Sergio Perez has dismissed claims that Max Verstappen is a bad loser, insisting he has never been anything other than magnanimous in defeat in their time as Red Bull team-mates.
Perez arrived at Red Bull in 2021 and played an pivotal role in Verstappen’s maiden World Championship triumph over Lewis Hamilton, memorably slowing down the Mercedes driver at the title decider in Abu Dhabi.
But the Mexican’s stature has also grown across his stint with the team with Perez winning two races in 2022, in Monaco and Singapore, as Verstappen stormed to his second successive crown.
Perez has made his best-ever start to a season in 2023, seeing off Verstappen to win in Saudi Arabia and Azerbaijan, currently sitting 14 points behind Championship leader Verstappen with a 30-point gap back to third-placed Fernando Alonso.
The reigning Constructors’ Champions, meanwhile, hold a 122-point advantage over Aston Martin after five rounds having won every race so far.
With this year’s Championship almost certain to come down to a battle between the Red Bull drivers, expectations have grown in recent weeks that Perez may be able to provide a serious threat to his team-mate, winner of 28 of the last 49 races stretching back to the start of 2021.
But despite Verstappen’s status within the team, having been promoted to Red Bull at the age of 18 in 2016, Perez has revealed the 25-year-old is not as bad a loser as fans have been led to believe.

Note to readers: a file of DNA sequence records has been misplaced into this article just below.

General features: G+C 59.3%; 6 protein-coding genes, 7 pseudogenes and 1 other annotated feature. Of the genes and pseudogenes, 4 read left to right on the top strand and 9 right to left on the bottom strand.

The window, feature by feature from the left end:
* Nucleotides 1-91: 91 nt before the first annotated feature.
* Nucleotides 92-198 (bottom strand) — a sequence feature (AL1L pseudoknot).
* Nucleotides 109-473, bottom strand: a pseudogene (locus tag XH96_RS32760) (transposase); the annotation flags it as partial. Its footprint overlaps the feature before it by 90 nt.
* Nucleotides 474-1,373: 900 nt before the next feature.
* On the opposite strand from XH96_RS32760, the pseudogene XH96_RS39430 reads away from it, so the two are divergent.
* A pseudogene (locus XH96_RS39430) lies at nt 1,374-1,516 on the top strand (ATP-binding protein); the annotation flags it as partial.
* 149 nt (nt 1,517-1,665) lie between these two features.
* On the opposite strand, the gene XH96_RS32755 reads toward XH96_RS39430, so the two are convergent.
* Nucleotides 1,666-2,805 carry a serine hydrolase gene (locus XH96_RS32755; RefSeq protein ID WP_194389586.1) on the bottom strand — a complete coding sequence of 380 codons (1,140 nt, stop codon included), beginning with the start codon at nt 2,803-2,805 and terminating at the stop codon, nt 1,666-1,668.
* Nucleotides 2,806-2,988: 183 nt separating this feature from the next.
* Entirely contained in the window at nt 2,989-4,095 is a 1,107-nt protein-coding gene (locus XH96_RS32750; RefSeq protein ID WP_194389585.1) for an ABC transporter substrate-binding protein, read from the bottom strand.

Appearing alongside Verstappen on the Pardon My Take podcast, he explained: “He’s a good loser, I’ll say.
“He has a fame of [a] bad loser.
“But honestly whenever I beat him he’s like, he’s really like, ‘Well done’.
“And it’s not very normal in Formula 1 to have that sort of team-mate.
“He really comes and [says], ‘Well done mate’ – and you can see that he feels it.
“I appreciate that.”
Tensions between Verstappen and Perez seemed to take a turn for the worse after the Monaco GP in 2022, where the World Champion could only manage third as his team-mate qualified ahead before winning the race.
In the days after the race Verstappen’s father, former F1 driver Jos, accused Red Bull of exerting “little influence” to help him move up the order.
When Verstappen later refused to switch positions with Perez in Brazil to aid his quest for P2 in the Drivers’ standings, it was strongly implied – but never confirmed – that it was a form of payback for Monaco, where the Mexican was said to have crashed intentionally in the closing seconds of qualifying in order to secure crucial track position, setting up his victory.
Following Perez’s victory in Jeddah in March, Verstappen claimed he was “not happy” despite recovering from 15th on the grid – having suffered a driveshaft failure in qualifying – to finish second and bank valuable points.
Verstappen cut a far more satisfied victory after finishing second to Perez in Baku earlier this month, describing his struggles in the race as “a very good day in terms of understanding the car and what I need from the car a bit more.”